Beer-aisle topography shifts yearly as the booming craft beer industry continues to shake the tastes of consumers and disrupt the notion of commonplace in beer.
Some trends pass through as a minor tremor, while others change the consumer landscape in a way we could never predict (looking at you, Hazy IPA).
In 2023, what beers can we expect to make waves on our local beer shelves, or give us something new to try?
As the new year approaches, it’s a great time to explore and try something new. Trying out different beers is a great way to expand your palate and discover something you may have never tried before. With so many craft breweries popping up all over the Northwest, there are endless possibilities of unique flavors and styles of beer to explore. Whether you’re a fan of light lagers, dark stouts , or fruity sours, there’s sure to be something for everyone in the new year. Below is a list of beers I think you should try in 2023!
New Beers to Try in 2023
In the mid-90s, Keystone launched a series of commercials targeted against the craft beer industry, claiming that domestic lagers’ hoppier, boozier brethren left consumers with a “bitter beer face.”
Well, a few decades later, it seems consumer palates are finally tiring out as we see craft lagers become more commonplace.
Many breweries are putting pilsners and other traditional, light lagers on as mainstays, and new variants are popping up which involve late-hop infusions to build flavor.
Look for Italian or New Zealand pilsners in the stores to try these variants. It looks like the craft beer scene is shifting.
Will the Cold IPA boom or bust in 2023?
Many people still don’t know that this new style popped up in 2022.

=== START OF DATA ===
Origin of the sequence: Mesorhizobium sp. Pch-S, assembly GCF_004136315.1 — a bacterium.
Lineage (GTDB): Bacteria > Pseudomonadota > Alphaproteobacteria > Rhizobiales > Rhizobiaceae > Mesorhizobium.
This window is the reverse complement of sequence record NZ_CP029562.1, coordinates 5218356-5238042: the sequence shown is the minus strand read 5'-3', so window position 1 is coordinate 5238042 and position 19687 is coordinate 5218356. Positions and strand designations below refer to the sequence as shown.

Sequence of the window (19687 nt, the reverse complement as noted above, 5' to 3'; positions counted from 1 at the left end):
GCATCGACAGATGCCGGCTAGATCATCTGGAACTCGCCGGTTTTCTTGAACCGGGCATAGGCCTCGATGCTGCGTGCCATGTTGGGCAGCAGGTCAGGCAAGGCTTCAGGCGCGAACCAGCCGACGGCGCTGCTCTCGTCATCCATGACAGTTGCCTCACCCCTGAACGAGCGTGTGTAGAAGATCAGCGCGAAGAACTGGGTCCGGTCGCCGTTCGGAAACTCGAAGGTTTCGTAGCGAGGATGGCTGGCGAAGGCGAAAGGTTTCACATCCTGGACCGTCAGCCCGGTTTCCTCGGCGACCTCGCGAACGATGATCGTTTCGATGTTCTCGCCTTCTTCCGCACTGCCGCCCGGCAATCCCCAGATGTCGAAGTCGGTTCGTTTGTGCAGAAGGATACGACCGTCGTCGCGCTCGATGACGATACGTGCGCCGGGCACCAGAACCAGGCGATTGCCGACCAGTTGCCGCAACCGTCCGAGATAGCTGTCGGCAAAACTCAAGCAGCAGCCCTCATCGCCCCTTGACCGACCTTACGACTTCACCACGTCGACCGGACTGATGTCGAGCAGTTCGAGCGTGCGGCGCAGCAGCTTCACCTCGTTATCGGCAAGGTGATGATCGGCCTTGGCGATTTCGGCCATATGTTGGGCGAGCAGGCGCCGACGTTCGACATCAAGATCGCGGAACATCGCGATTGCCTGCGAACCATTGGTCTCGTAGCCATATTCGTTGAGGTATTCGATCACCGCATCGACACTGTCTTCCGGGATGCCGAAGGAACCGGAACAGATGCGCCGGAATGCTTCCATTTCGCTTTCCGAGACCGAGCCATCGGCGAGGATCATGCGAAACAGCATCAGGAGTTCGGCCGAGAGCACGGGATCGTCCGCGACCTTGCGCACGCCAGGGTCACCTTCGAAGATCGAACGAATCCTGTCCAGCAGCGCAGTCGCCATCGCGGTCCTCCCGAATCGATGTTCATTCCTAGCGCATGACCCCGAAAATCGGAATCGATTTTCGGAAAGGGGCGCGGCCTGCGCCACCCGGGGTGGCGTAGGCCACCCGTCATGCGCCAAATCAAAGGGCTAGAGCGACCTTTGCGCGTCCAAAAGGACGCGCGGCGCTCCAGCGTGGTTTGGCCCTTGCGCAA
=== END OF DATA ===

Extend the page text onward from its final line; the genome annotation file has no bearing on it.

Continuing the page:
A Cold IPA is a hybrid of sorts – hopping and subtle fruitiness from warm fermented lager yeast that still finishes crisp from prolonged cold-aging.
My bet is that we will see more IPAs like this in the new year, but I’m not sure the name/branding will stick around.
In general, the Cold IPA fills a hole we’ve had for a long time – We want complex, juicy flavors in a beer suitable for day-drinking. The Cold IPA checks all these boxes, so if you haven’t tried one yet, consider this your sign to do so!
Non-alcoholic beer is nothing new as a consumer product, but the popularity of non-alcoholic craft beer has EXPLODED in the last few years, in part from the marketing efforts of Athletic Brewing Co.
The success of Athletic Brewing has revealed an under-tapped market, and in the last few years, we have seen several other large-scale non-alcoholic-exclusive brands such as Drop Bear Beer Co. pop up.
Recently, there’s been a general trend in the US pushing back against some of the less healthy habits we see, but consumers seem to be enjoying craft flavors more and more.
Although Sour Beers are responsible for this trend being acceptable in the minds of craft-beer snobs, in general, fruited and flavored beers are rising in popularity.
Long past is the stigma that beer needs just four ingredients, and if you can’t see your hand through the glass, the beer doesn’t pass.
Breweries are finally leaning into their ability to explore a world of flavors beyond Reinheitsgebot, and we are seeing much bolder options as a result.
Sours themselves are becoming more and more mainstream though, so don’t count out something like a mixed-berry cobbler sour that may or may not happen to be named after a penguin (definitely not a shameless Genus Brewing plug…).
As you wander down that famed aisle in the grocery store, what fresh drink will you try? Don’t rush and try all the new drinks, of course, you have all of 2023 to do that! With so many new beers to try in the new year, you’ll be sure to find something that fits your taste. Whether it’s a cold IPA, non-alcoholic beer, or fruited sour, there is something for everyone. So cheers to 2023 and all the delicious drinks it has to offer!
Let us know what new beverages you sip this year by following @trendingnorthwestmag.
An industry professional of twelve years, Peter McArthur owns Genus Brewing, a brewery and brewing supply store in the Spokane Valley. Talking with home and professional brewers daily puts him in a unique position to translate and transmit the happenings in the beer world, a reason why Genus Brewing started a YouTube channel about four years ago, which now holds weekly livestreams and produces videos teaching about beer and the beer-making process.